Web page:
Because I focus on the eye, I often set my Nikon's AF area mode to Dynamic-Area AF (the icon looks like a rectangular surrounded by crosshairs), and then place a focus point over the eye. So if my subject moves, the focus point will track the subject. (I also use the Auto-Area AF mode (its icon looks like a big white rectangle) and let it figure out what the subject is, especially if I'm walking alongside my subject and have to hold my Nikon low to the ground to get a different angle.) In this instance, I used Dynamic-Area AF.

Some minor tweaking was done to both images using Lightroom: cropping, adding some brush strokes to the eyes and increase their exposure to +0.7, increasing the Clarity parameter to 35, and using the Sharpening preset.

(Shot using the D300 with the 50mm lens set at f/2; aperture-priority; center-weight metered; 1/400 sec at ISO 200; cloudy white balance; normal JPG.)

Sunday, March 6, 2011

Rooing on Solvang Sunday

Our girls don't roo. A pity, really (but they're very, very good at bitey-face). At the end of the Solvang gathering on Sunday morning, all the greyhounds that could or would roo, did.

It's roo timeIt's roo timeIt's roo timeIt's roo timeThe salukis are great rooers

(All taken with the D300 set to slow-sync mode; program mode; SB-400 flash; flash compensation set to -0.7; auto white balance; normal JPG.)

Friday, March 4, 2011

Sadie and Katie on Solvang Saturday

Some examples of photos taken using the cheap Nikkor 50mm f/1.8 AF-D lens. I'm having fun with this lens; it makes photographing indoors much, much easier because it gathers so much more light than my zooms. It's sharp, contrasty, and has nice bokeh (to me, anyway).

What was also nice was that our hotel room had two large windows that let in lots of light, too.

Katie takes a nap from the morning's walk.SadieSadie

(The D300 was set on aperture-priority; lens set at f/2.8 for the first two pictures, f/2 for the third; matrix-metered; ISO 200; 1/40 second for the first two pictures, 1/100 second for the third; normal JPG.)

Thursday, March 3, 2011

Katie being Katie is hard work

It's hard...very, very hard.

Being Katie is hard work.

(Shot with the D300 on aperture-priority; 18-200mm at 105mm; 1/10 sec @ f/5.6; ISO 400; center-weighted metering; exposure compensation +2/3; tungsten white balance; processed using sepia preset in Lightroom.)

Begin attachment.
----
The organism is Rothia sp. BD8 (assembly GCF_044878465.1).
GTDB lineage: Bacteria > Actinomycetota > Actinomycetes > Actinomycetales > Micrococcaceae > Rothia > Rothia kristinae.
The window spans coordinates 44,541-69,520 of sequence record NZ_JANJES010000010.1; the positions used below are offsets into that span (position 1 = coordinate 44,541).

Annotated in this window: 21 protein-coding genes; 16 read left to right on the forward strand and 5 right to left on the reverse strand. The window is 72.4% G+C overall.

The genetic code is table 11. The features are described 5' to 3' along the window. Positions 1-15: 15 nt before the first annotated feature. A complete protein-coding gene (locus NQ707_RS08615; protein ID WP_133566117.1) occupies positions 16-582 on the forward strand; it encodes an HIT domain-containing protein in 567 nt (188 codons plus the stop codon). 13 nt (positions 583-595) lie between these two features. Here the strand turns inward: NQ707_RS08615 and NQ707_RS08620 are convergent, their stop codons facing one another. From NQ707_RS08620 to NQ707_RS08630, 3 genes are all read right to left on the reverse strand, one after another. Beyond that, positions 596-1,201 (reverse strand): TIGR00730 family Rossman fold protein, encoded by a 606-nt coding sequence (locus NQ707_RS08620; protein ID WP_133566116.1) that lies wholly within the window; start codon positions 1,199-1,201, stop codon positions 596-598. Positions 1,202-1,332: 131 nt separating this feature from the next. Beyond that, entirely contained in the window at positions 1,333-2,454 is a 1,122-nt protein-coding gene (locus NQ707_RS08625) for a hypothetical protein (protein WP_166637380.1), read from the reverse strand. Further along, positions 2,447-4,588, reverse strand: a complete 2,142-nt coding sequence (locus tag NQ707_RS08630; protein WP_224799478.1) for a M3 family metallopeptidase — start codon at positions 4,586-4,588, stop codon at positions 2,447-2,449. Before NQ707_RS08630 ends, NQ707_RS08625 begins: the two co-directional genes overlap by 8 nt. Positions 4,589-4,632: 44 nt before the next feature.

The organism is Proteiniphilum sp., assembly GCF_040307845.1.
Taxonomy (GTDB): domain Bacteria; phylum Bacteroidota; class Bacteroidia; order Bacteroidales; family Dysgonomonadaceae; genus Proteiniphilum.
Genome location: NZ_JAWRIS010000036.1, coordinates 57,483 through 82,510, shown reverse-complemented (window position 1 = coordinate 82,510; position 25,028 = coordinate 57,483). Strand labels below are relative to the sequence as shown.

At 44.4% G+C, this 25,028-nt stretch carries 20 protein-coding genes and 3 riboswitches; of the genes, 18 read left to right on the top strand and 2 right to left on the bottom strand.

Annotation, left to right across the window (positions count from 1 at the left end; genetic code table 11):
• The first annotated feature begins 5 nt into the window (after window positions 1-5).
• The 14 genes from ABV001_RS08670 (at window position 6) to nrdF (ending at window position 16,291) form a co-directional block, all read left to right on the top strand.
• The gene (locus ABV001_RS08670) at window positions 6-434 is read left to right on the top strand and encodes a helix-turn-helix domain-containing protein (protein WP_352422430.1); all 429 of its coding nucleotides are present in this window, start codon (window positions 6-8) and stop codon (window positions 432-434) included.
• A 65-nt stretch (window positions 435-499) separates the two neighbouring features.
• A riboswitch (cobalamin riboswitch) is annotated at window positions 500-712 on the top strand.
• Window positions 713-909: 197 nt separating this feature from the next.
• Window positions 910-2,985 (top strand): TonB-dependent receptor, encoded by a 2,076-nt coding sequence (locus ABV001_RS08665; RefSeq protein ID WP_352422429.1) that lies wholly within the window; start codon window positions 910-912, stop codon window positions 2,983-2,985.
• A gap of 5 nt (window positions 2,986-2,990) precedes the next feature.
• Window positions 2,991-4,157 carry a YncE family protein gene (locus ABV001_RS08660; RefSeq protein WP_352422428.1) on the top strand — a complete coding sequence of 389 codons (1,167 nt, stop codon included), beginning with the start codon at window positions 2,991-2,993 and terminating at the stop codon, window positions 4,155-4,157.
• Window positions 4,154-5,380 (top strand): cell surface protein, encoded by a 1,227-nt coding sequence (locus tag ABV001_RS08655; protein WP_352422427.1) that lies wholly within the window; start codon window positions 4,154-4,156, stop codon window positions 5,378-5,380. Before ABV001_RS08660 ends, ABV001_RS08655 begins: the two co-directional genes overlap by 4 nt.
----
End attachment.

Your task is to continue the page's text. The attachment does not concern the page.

Solvang Thursday at Carivintâs Winery

We arrived in Solvang, CA, last Thursday afternoon after a two-and-a-half-hour drive for the 7th annual West Coast Greyhound Gathering. After unloading our stuff in our Royal Copenhagen Inn hotel room and walking about the town a bit, we stopped by the Carivintâs winery before a special wine-tasting (just for the gathering) started at 6pm.

Carivintâs, as part of their way of doing business, donates a portion of their profits to animal shelters and support groups. For Greyt Legs (the non-profit organization that helps newly-retired greyhounds with leg injuries get needed medical care, and who also puts together the West Coast Greyhound Gathering) whippet-owner Paul Ramos (who is in the second picture) of Carivintâs created two special greyhound-labeled wines (which featured Tennile, one of the first greyhounds helped by Greyt Legs, on the back label).

The 2007 greyhound-labeled Russian River syrah. Tennile the broken-legged greyhound is featured on the back label of both red and white wines.

A percentage of proceeds from those two wines would be donated to Greyt Legs. So if you are ever visiting Solvang, with or without your pups, pay them a visit -- they're wonderful.

Here are a few pictures taken during the wine-tasting:

Paul Ramos of Carivintas pets a greyhound visitor.Katie and Sadie
If you are ever in Solvang, stop by the Carivintas winery. They make donating to animal support groups part of their way of doing business.
JasmineA happy greyhound visitor

(All photos: Nikon D300; 18-200mm zoom; SB-800 with diffusion cover and light bounced off the ceiling; auto or flash white balance; exposure compensation +1/3; normal JPG but for the wine bottle, which was shot in RAW. Note also about the bottle picture: flash mode was slow-sync to exposure the background properly. In most of the other pictures, the flash mode was the default.)